"A forward leaning sitting position promotes concentration"
In 2008, the British designers Edward Barber & Jay Osgerby were commissioned by the Royal Society of Arts, Manufactures and Commerce to develop a furnishing concept for the new "Royal Society of Arts Academy" in Tipton, England. As Barber & Osgerby began planning, they noticed that there was a lack of innovative chairs for learning - the last was Robin Day's 1963 polypropylene chair; otherwise all chairs were based on outdated pedagogical guidelines that went from frontal knowledge transfer to silent and upright students. Consequently, the two set themselves the task of developing contemporary chairs for young people when learning: indestructible, light, quiet, stackable, colourful, fully recyclable and easy to use in production. And allowing movement. It quickly became clear that a nearly revolutionary chair was needed for a new era of learning and sitting.
Over 30 prototypes for the perfect sitting experience
At that time, Barber & Osgerby were already in loose contact with Vitra and knew that, in cooperation with the ETH Zurich, they were exploring dynamic sitting in office chairs. The two came together and the result of the ETH study was not long in coming: a forward leaning sitting position helps prevent physical discomfort and at the same time promotes blood circulation and thus the ability to concentrate. Immediately the intense design process of Edward and Jay began. The idea was a chair that was designed to stimulate different seating positions, keeping body and mind in motion. It was followed by a period of tinkering and trying out - including over 30 prototypes. Some of them were made of metal base and separate seat shell and had little in common with the final product formally. Nevertheless, they served to solve technical problems and to work out stacking and tilting function. It soon became apparent that a chair made completely of plastic was the most suitable. Since the chair should be designed for educational purposes, its durability was strictly tested before its finalisation; which was important because it was to meet the specific requirements of different countries, which meant fine adjustments of design details over and over again. Finally, the final shape and name of the original Vitra chair was confirmed: Tip Ton, a moniker which both reflects the tipping motion of the chair, and also makes a passing nod to the injection-mould in which the polypropylene Tip Ton is produced - and which itself weighs over 20 tons. And that in a chair that just brings it to 4.5 kg. Finally, the original Tip Ton also references the town of Tipton, where the school for which the chair was originally intended is located.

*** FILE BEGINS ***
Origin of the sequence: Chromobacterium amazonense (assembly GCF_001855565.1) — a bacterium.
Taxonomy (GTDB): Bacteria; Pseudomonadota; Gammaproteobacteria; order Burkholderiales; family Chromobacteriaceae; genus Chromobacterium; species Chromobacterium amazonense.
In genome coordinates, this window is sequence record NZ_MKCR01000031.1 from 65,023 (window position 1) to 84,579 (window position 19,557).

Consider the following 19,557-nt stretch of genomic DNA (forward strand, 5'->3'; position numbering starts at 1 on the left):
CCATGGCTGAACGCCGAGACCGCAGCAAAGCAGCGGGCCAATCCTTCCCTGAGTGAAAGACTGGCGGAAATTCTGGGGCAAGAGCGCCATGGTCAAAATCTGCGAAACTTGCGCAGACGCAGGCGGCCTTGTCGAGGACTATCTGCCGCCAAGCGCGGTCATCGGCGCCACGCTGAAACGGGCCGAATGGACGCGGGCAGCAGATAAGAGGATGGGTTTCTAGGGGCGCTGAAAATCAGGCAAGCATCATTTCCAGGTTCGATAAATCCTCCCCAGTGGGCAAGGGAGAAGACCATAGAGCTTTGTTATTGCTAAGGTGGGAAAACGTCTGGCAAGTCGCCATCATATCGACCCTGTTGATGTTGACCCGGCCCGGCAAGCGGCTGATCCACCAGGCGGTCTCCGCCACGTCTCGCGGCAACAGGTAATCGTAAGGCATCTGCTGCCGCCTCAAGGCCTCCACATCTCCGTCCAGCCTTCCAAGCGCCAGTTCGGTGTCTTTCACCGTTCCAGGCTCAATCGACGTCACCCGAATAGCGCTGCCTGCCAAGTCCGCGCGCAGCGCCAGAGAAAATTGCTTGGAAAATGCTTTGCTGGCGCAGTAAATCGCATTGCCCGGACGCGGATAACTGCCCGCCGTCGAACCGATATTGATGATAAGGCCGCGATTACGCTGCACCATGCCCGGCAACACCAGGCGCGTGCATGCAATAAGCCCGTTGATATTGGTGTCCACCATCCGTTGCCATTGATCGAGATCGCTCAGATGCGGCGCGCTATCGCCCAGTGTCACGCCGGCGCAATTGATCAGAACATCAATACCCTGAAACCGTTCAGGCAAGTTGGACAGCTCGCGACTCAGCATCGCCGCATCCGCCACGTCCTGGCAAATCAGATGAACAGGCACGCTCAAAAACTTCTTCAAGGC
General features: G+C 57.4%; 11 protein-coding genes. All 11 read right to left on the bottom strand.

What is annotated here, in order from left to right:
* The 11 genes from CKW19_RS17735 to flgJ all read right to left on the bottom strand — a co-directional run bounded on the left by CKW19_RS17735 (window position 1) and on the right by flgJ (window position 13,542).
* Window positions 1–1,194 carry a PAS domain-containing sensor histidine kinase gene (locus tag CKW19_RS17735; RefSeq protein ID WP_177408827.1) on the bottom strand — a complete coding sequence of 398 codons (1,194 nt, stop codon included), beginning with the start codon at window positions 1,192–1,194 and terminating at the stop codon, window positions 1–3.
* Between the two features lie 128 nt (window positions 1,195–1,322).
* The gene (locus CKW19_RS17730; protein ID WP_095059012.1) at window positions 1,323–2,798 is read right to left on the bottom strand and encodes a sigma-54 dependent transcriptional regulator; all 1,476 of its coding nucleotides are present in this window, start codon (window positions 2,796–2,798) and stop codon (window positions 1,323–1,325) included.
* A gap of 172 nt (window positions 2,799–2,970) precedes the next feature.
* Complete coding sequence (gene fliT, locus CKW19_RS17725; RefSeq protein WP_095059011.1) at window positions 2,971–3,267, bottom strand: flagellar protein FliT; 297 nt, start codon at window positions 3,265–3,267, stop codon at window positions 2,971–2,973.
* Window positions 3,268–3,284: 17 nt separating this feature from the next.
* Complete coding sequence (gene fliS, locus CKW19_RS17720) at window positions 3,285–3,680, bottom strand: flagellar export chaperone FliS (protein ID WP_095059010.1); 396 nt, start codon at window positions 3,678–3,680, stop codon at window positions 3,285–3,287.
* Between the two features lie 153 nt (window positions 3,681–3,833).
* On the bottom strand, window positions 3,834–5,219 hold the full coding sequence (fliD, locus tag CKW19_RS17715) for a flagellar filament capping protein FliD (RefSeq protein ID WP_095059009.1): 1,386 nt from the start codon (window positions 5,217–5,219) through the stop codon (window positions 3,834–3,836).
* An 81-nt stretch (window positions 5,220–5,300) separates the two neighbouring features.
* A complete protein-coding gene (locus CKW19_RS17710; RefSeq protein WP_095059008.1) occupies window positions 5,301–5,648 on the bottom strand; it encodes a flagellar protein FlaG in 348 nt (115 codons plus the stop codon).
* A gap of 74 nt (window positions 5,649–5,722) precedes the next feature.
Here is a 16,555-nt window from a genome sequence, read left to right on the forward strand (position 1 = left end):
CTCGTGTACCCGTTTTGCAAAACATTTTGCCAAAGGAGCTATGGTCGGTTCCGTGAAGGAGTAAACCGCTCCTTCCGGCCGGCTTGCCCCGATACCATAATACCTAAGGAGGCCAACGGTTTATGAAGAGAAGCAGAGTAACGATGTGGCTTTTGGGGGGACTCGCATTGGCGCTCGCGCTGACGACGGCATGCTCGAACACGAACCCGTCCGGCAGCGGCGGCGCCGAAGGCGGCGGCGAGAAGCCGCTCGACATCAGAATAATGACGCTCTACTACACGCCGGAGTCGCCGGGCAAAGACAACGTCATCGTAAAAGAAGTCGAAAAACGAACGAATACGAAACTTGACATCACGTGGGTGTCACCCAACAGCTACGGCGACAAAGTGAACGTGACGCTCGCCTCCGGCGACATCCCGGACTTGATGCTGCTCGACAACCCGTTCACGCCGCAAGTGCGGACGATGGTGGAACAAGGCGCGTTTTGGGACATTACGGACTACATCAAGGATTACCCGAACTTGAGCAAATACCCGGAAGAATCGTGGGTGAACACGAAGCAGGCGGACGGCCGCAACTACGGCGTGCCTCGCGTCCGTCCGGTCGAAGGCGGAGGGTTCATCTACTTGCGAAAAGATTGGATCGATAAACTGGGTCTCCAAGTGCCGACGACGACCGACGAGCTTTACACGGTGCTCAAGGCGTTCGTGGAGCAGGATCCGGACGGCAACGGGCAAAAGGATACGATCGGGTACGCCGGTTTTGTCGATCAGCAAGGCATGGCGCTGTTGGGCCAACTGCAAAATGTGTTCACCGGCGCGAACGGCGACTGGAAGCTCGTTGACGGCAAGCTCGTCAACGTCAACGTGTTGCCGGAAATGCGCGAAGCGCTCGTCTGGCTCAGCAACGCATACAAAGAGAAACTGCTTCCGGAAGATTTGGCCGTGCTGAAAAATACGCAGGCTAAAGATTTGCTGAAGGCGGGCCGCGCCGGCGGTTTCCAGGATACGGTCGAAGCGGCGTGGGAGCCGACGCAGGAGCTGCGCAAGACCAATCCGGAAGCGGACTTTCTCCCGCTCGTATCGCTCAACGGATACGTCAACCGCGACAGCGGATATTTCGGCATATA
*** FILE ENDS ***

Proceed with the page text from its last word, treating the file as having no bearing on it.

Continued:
The development of the chair ultimately took so long that it was not used in the "Royal Society of Arts Academy", but exemplifies that good, purposeful design sometimes takes time. In the meantime, it is clear that the dual seating experience of the Tip Ton is not only appealing in schools, but is also suitable for office environments and the living area, making the original Vitra Tip Ton a true multi-purpose chair.